Wednesday, November 6, 2013

Child Protection and the Court System

Over the past few months I have been working with a client towards having an eighteen year Child Protection order revoked. I was aware that the legal system is not designed to provide fair and equitable outcomes for the poor, disadvantaged and dis-empowered people in our community. It is perhaps my sense of social justice that drives my belief that if you have a valid and reasonable case you will be heard and justice will prevail. Regretfully, if you are fighting for a child to be returned to her mother after some years in care, regardless of the changes the mother has made, the chances are so slim it hardly seems the effort is worth the emotional distress.

What makes this worse is that the child protection system is so distorted and narrow that the social workers are unable to give up their power for the sake of the child and the parent. It is therefore unfair to lay the responsibility for this totally at the feet of the legal system, but at the intransigent nature of the system which believes that under all circumstances it is not possible for a parent to change or that a parent will never change enough to satisfy the workers. I believe that if my client was Mother Theresa she wouldn't have her child returned to her. I have spoken about this issue in many other forms over the years but I am still incredulous as to the negative way in which Social Work is practiced in this setting.

I would have thought that having significant change occur in a persons life needs to be celebrated. As Social Workers it is our role to acknowledge change and when possible demonstrate the benefits it presents. When talking to my client today we talked about out first meeting and she admitted that she didn't trust me because I was a Social Worker and it took her some time to understand that I was there to help her. To hear this saddens and angers me because it is the work of other Social Workers which creates this image. I spend much of my time confronted by the negativity which surrounds our profession because of the incompetence of many of the Social Workers who work particularly in Child Protection.

In this case I can remember a meeting with a newly appointed Social Worker, not too sure if he has a social work degree or not (not a member of the AASW), and he convinced me that he was not like all the other Social Workers we have worked with over the years. He acknowledged all the wonderful changes my client had made over the years. He even commented on the room my client had set up for her daughter, stating that he is going to work to have her returned to that "beautiful room". It was over twelve months ago that he made this comment. Overnight visits were promised but have never eventuated. He told us that he would never focus on her past but it was only how my client is managing now that is important. This is the same man who has never delivered on one of his promises. He is the same man who in a recent report for the court focused on the reasons for the removal rather than on all the changes the client has made. In fact this very obliging and critical man of other social workers (his own colleagues) opposed the return of the child based on the fact that the mother hadn't informed the department of the improvements she had made regarding her mental health.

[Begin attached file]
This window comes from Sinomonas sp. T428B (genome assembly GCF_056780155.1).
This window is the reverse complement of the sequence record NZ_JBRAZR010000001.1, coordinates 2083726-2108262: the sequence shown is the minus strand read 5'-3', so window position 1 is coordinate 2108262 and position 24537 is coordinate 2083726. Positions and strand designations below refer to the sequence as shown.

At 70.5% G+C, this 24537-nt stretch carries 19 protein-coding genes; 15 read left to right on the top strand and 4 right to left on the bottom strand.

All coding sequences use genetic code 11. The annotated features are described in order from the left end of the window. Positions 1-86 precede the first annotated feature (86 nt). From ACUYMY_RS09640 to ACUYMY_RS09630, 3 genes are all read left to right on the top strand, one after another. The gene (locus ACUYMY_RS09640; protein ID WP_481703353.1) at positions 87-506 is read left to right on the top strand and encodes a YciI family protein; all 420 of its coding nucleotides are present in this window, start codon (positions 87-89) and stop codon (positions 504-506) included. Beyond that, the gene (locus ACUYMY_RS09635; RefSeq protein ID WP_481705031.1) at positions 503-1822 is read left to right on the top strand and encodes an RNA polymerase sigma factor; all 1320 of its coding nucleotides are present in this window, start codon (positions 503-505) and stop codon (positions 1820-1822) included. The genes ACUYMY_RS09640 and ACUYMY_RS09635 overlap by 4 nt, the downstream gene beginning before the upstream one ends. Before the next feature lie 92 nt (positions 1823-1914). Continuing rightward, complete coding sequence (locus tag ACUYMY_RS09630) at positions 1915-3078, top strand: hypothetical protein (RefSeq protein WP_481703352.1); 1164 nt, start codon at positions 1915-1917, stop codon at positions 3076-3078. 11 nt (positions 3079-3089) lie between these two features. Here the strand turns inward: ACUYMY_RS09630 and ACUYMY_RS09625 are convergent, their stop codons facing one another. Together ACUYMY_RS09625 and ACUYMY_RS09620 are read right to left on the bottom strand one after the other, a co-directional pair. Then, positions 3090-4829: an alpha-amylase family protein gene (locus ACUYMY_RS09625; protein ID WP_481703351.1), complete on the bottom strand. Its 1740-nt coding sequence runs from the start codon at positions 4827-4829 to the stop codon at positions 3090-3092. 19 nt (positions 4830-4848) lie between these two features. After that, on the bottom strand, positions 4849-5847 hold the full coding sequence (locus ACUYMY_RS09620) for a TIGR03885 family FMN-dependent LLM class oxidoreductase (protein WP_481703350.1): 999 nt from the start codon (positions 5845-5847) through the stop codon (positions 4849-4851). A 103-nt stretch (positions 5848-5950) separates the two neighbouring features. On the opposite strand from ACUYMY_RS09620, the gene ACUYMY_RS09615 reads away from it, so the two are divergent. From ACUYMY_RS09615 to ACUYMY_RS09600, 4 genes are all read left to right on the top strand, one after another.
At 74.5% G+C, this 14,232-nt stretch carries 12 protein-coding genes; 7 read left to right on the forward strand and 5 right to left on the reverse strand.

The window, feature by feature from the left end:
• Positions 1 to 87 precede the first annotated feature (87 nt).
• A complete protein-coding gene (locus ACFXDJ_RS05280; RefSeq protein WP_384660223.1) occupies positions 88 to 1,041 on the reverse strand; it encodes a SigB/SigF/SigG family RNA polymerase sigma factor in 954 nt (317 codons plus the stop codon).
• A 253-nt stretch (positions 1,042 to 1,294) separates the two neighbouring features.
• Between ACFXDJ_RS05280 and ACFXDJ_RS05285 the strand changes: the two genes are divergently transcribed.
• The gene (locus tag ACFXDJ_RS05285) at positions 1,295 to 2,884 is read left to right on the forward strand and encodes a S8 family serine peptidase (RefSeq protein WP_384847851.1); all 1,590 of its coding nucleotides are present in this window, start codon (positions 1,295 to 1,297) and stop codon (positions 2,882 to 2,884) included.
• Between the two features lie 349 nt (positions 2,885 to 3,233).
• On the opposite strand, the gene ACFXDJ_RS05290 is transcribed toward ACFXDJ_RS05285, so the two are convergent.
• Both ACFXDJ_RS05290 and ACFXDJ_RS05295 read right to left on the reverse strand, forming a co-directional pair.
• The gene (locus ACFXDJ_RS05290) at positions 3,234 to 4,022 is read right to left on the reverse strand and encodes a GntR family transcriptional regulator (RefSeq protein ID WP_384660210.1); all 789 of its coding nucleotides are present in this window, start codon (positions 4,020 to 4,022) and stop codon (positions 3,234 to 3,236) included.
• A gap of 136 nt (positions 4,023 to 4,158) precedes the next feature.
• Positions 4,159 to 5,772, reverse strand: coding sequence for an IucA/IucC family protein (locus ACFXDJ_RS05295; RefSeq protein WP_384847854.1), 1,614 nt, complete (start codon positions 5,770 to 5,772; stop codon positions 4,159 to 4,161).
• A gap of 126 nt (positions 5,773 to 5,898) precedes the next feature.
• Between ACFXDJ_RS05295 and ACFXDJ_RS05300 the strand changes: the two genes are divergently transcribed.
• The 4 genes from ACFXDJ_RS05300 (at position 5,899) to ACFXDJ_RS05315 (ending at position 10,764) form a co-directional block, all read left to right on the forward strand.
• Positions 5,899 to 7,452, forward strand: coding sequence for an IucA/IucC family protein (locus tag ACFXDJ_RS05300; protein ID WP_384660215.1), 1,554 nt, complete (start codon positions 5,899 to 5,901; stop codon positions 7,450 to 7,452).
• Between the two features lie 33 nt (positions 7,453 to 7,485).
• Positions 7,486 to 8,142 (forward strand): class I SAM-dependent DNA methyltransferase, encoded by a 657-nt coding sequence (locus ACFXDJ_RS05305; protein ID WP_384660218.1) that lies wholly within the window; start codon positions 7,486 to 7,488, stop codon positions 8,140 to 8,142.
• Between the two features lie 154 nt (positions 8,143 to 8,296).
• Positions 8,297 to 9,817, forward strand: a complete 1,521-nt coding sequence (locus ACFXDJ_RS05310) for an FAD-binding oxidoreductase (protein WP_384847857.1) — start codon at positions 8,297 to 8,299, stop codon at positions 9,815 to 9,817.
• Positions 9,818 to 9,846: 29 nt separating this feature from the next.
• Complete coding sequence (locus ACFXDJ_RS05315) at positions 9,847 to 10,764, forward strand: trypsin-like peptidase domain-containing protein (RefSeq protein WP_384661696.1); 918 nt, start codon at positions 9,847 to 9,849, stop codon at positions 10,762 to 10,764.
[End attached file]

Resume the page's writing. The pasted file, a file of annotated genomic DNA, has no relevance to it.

A few years ago the client had received a favourable report from her psychologist. At that meeting the Social Worker and her Supervisor ignored the report and told her they were not interested in any report written. Three years ago they were given information referring to her mental health by a professional but ignored it and discounted the client's need to have her improvements acknowledged by FSA. Since then I have spoken many times about her improvements but none of this has been considered nor acknowledged. As an Accredited Mental Health Social Worker one would have thought that my assessment would have been valid. Stating in a court document that they knew nothing of the improvements in her mental health is a blatant lie.

The question all of this raises is how does a person with no money and confronted by a system which is bent on destroying the relationship between a mother and a daughter have and chance of being heard? I wonder under what circumstances could a parent have her child returned to her when the child is on a GOM 18 order?

I am certain though that if her parents were middle class and supportive of her that the situation would be different. Her father is the carer along with his partner but he is far from supportive of his daughter. This is a class issue which needs to be rectified or adequate funding arrangements be provided for people such as my client so that justice can be upheld.

I am unable to understand why it is not possible for all parties to get together and work towards a solution which gradually works towards re-unification? What is it that makes a group of social workers so entrenched in their views that they are unable to see that there may be a different outcome which is in everyone's best interest?